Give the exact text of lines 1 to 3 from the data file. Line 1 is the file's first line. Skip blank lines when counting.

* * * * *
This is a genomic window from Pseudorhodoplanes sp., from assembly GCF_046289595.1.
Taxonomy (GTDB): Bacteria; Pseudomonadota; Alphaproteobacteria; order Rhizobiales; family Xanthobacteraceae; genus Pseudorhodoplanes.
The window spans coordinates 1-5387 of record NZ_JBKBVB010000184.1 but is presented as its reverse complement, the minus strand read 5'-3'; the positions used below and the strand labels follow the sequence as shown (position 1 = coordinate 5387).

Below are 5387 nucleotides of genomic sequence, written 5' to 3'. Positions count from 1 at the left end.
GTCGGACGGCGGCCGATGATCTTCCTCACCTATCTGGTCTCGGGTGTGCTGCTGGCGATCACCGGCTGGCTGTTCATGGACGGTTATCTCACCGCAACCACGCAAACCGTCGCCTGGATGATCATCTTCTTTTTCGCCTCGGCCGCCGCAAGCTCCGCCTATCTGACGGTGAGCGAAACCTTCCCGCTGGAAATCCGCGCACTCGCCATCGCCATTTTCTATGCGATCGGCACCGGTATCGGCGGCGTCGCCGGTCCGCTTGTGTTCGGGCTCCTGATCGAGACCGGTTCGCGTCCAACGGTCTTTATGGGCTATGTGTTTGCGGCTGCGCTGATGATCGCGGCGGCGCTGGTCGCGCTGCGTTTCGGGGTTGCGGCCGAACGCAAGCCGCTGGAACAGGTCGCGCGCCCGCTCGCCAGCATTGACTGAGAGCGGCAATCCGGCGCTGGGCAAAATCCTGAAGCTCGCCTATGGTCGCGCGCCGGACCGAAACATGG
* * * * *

This is a genomic window from Pseudorhodoplanes sp., from assembly GCF_046289595.1.
Taxonomy (GTDB): Bacteria; Pseudomonadota; Alphaproteobacteria; order Rhizobiales; family Xanthobacteraceae; genus Pseudorhodoplanes.
The window spans coordinates 1-5387 of record NZ_JBKBVB010000184.1 but is presented as its reverse complement, the minus strand read 5'-3'; the positions used below and the strand labels follow the sequence as shown (position 1 = coordinate 5387).